So Many Shiny Objects, So Little Time

by Jeff Rendel, Certified Speaking Professional

Rendel

Jeff Rendel

If the Shiny Object Syndrome is influencing your bank, executive team, and board, here’s a surefire way to whip it: embrace the Shiny Object Syndrome, but only for a little while.

The late Steve Jobs was known to bring together his top 100 executives for a retreat each year in order to flesh out new and refined ideas for Apple’s future. During one session, he would give his executives an assignment: draw up a list of ten strategic ideas that Apple should be doing next. Jobs would take to the white board and write down all of his executives’ thoughts. After much jockeying and lots of ideas crossed off this list, the group would finalize a list of 10. As Jobs looked over the list, he would insist that Apple could only focus on three.

When asked if he was proud of what Apple chose to do, Jobs would reply in the affirmative, but further emphasize that he was equally, if not more, proud of what Apple chose not to do. Focus was key in the midst of great ideas. Perhaps saying “no” was more accommodating than saying “yes.”

Odds are, it’s near planning season for your bank. With so many ideas for growth, how might your bank gain more strategic clarity? How might your bank keep its focus on its true drivers of growth and success and eliminate the shiny distractions? Consider using this exercise to add some strategic order to the chaos of shiny objects.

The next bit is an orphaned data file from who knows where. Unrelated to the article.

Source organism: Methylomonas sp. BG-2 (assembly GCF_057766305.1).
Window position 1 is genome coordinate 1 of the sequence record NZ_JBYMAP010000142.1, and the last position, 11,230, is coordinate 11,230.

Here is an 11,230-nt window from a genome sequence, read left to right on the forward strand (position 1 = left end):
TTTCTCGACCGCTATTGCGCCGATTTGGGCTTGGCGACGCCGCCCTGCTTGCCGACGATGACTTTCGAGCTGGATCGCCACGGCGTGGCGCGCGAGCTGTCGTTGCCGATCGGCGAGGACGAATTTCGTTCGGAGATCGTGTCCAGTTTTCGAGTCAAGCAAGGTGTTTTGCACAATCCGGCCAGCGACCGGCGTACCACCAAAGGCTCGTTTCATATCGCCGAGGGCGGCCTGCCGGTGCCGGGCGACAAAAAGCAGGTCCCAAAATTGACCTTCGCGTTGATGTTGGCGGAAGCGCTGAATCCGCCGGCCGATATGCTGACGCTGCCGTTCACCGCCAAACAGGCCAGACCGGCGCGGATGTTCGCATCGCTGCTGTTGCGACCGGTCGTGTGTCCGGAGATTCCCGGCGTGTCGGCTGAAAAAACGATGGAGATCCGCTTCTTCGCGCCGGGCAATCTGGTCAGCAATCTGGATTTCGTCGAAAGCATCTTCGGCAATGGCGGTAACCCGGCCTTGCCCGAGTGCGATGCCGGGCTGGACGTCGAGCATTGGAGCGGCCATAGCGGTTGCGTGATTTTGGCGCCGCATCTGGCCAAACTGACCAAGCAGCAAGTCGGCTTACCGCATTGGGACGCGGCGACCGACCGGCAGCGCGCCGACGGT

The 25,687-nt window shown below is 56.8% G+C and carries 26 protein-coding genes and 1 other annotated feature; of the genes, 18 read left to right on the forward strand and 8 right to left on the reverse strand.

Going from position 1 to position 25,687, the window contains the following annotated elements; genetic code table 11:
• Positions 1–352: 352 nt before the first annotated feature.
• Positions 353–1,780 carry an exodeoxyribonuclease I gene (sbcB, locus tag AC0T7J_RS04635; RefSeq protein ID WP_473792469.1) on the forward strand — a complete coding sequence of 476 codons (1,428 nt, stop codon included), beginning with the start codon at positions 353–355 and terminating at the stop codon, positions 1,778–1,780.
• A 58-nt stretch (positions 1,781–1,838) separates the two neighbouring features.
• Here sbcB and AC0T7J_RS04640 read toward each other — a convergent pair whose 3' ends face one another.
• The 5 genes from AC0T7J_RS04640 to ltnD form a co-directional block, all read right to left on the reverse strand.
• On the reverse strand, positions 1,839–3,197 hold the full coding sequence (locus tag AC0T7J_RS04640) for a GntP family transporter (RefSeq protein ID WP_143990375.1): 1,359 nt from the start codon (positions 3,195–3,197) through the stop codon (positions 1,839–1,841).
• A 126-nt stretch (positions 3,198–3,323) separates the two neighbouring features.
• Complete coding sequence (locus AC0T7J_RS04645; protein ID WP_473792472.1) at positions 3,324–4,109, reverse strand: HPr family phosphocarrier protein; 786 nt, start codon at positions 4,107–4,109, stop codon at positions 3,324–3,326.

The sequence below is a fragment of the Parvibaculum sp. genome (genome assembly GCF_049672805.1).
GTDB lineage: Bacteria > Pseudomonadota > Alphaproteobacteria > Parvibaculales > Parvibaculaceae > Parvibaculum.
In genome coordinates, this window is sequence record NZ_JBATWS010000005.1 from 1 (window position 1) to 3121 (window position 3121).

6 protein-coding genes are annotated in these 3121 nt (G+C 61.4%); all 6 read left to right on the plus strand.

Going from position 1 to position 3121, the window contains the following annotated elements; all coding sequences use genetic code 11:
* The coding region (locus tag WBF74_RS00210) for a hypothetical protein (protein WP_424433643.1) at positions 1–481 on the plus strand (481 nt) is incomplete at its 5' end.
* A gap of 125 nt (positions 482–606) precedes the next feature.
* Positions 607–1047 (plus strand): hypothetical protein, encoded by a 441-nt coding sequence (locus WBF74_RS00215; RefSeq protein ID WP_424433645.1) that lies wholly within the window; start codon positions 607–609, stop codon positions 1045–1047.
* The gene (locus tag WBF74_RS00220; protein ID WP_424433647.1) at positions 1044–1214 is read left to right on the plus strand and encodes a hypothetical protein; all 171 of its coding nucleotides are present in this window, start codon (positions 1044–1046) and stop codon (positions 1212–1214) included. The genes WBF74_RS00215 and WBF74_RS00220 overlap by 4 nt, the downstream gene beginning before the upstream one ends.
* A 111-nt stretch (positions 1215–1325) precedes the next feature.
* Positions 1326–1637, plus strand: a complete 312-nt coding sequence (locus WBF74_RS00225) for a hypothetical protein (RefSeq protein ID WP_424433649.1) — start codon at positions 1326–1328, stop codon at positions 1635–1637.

First, draw up your list of potential drivers for revenue and growth. List every idea of what your bank should be doing next. Make the list as long as it needs to be; get it out of your system.

Second, score every idea in each of three categories: contribution to revenue, strategic fit, and ease of execution. You can add more categories to concentrate on building even further bank-wide success. Below is an edited example from a mid-sized bank. Its original list contained about 30 very shiny ideas.

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Third, determine which ideas carry a high aggregate score (add the rows) and have little variations among the three scores. This bank discovered that additional branches were key to growth, fit with an expanded community, and utilized a business model that could be replicated. It also discovered that expanding its financial advisory capacity would fit its model and plans for growth. Of most interest, it learned that while a merger may add to the top line, a successful and sustainable execution was more difficult that perceived. For this bank, growth would come via deeper relationships, new branches, and financial services beyond deposits and loans.

In your upcoming executive and board planning sessions, incorporate all the potential ideas (even the distractions disguised in ideas’ clothing) that might work at your bank. Then, focus on eliminating the diversions by determining the ideas that generate significant revenue AND have a tight strategic fit AND are easy to execute. Your 100 ideas will whittle down to a list of 10, eventually becoming a few areas of focus. Your single-mindedness on the simplicity of a few prevailing ideas will help your bank be exceptional in the execution of your strategic intents, assisting you in remaining focused in the midst of many great ideas.

© 2015 by Jeff Rendel. All rights reserved.

Jeff Rendel, Certified Speaking Professional, and President of Rising Above Enterprises works with banks that want entrepreneurial results in leadership, sales, and strategy.  Each year, he addresses and facilitates for more than 100 banks and their business partners. www.jeffrendel.com

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